In computer interface design, there are rules of thumb about response time. Are there similar rules for 3D printing?
The idea is this: if you were to click on a web page, for example, you’re hoping the response page appears instantly. It doesn’t, of course, but can appear in a very short amount of time. If it doesn’t appear quickly enough, your mind will drift and no longer pay attention to the workflow you were executing.
Response times have been measured by experiment to show that any response faster than 0.5 seconds makes little difference in your attention, while response times greater than that do affect your attention. After ten long seconds, you’re probably thinking about something completely different and the workflow is lost. This means web designers must ensure good page speeds or else things don’t work so well.
We wondered if there was a similar phenomenon for 3D printing. For sure, 3D prints take a very long time compared to 0.5 seconds, but perhaps this question could be asked:
How long would you wait to watch an entire 3D print complete?
We suspect the answer varies by person. For those unaccustomed to 3D printing, they may sit and observe a print for quite a long time. We’ve witnessed people staring at operating 3D printers for as long as 30 minutes. They’re fascinated by the idea of an object seemingly appearing out of thin air.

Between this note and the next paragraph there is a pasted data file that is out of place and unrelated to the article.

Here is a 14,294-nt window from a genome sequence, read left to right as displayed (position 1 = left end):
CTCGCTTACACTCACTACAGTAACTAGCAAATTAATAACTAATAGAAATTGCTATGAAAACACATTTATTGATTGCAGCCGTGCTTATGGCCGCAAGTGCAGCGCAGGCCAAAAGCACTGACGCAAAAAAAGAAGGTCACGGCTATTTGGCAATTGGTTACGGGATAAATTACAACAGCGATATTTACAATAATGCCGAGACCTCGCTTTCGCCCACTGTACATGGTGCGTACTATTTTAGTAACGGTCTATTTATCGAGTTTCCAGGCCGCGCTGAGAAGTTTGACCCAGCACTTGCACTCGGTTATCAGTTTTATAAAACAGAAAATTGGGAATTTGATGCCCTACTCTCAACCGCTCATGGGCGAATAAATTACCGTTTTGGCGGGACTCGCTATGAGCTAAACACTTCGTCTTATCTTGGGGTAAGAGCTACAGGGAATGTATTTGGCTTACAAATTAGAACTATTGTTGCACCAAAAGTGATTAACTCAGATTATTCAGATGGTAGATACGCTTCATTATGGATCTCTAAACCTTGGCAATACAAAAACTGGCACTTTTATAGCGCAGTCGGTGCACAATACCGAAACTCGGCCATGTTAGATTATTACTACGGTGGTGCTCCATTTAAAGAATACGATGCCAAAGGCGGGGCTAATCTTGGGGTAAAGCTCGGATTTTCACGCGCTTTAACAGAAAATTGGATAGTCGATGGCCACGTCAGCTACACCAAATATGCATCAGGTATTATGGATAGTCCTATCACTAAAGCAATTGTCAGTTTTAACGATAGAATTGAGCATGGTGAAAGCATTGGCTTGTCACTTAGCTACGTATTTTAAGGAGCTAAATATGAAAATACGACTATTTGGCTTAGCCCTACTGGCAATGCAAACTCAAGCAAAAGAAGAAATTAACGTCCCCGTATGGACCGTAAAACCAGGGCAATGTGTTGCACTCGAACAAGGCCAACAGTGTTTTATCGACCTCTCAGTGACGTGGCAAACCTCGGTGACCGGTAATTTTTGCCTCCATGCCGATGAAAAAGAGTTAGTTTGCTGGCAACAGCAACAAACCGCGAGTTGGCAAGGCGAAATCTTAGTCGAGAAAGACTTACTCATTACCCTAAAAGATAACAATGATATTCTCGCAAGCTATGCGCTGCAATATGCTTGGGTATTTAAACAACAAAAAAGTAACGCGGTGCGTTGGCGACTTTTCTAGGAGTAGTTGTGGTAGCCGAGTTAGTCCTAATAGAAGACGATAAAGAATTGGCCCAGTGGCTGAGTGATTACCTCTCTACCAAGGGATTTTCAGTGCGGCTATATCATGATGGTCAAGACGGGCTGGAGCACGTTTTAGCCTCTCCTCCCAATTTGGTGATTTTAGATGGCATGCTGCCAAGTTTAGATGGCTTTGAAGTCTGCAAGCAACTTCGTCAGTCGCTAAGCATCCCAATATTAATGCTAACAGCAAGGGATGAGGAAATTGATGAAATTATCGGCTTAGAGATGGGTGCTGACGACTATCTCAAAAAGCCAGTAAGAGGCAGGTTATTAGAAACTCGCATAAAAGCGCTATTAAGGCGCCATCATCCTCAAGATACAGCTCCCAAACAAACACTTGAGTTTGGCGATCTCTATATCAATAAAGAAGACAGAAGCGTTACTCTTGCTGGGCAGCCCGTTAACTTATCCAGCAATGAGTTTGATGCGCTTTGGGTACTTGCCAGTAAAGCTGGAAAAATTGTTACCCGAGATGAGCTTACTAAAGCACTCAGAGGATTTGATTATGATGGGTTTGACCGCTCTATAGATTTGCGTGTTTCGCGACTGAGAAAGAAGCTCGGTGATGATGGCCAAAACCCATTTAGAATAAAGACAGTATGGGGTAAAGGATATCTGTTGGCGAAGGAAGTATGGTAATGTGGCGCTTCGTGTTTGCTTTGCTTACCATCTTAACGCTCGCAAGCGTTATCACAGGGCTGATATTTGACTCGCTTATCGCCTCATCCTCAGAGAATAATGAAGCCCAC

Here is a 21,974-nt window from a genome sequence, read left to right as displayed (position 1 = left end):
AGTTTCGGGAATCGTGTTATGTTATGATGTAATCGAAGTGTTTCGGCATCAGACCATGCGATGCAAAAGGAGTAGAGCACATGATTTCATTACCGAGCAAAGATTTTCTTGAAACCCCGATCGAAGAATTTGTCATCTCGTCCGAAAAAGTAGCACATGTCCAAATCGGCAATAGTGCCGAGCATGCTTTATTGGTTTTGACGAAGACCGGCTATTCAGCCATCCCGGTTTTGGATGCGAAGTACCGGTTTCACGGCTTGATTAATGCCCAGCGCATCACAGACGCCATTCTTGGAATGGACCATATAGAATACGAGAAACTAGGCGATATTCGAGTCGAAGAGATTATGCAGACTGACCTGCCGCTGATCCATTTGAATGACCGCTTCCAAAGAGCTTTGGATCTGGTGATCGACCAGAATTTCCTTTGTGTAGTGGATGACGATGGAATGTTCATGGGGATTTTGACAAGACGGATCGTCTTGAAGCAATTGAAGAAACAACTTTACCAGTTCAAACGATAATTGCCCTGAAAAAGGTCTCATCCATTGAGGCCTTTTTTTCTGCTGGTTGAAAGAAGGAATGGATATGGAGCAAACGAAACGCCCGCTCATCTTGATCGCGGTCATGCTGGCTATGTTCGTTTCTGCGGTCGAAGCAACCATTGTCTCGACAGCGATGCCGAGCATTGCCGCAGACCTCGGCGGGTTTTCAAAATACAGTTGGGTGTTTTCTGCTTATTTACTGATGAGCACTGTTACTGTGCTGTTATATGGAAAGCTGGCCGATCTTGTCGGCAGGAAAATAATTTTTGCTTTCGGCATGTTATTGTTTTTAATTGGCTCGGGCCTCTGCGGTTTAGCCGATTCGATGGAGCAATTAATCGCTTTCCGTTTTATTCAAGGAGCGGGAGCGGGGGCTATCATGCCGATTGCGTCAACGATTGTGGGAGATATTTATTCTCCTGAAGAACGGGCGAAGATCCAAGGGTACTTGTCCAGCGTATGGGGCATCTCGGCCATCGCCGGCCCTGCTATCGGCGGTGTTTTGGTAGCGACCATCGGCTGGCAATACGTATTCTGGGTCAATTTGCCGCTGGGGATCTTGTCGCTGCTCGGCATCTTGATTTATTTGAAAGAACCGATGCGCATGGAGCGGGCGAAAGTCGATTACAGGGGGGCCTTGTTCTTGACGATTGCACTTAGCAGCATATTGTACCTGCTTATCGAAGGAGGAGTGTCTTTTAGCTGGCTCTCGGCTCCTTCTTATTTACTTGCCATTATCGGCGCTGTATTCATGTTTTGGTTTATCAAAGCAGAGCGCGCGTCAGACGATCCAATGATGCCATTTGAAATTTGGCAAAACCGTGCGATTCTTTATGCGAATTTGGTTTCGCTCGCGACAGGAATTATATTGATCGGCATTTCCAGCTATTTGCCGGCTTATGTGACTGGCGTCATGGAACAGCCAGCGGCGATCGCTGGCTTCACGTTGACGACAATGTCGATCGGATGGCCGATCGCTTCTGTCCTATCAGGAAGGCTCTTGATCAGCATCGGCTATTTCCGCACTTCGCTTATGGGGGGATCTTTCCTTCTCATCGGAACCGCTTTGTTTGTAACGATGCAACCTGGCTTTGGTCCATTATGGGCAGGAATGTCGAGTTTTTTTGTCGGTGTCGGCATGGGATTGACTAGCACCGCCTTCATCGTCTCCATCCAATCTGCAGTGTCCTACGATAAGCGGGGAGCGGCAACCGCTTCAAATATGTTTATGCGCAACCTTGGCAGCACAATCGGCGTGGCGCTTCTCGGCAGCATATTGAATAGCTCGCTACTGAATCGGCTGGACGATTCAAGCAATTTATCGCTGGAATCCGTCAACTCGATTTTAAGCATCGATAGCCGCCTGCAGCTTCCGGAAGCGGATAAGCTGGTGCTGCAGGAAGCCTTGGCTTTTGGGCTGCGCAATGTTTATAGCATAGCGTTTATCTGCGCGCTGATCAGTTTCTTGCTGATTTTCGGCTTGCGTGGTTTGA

But those familiar with 3D printers might have far less tolerance. For us, we’d probably wait for a print if it took a lot less than five minutes, otherwise we’re off to do something else.
Unfortunately, the print speed on most 3D printers is still exceedingly slow and these questions very rarely need to be answered today. Typical personal 3D print times are 30 minutes and up. Up to hours or even days in some cases, such that no one could possibly want or be able to watch the entire print.
Almost all the time we simply start our prints and then go elsewhere. A frequent scenario is leaving a print running overnight, simply because of the hours of waiting required.
Perhaps as print speeds continue to increase we may see a day when this changes. It may be that faster speeds may spark a competitive race for speedier printing. Today no one really cares if a print takes six hours or twelve hours (unless you’re a 3D print service bureau that has to run off as many prints as possible 24hrs a day), since in both cases we do some other distractive activities while waiting.
However, if a print completed in six minutes versus twelve minutes, that’s substantial, because it is a lot closer to our “0.5 seconds” limit. Then speed becomes a much more important factor.
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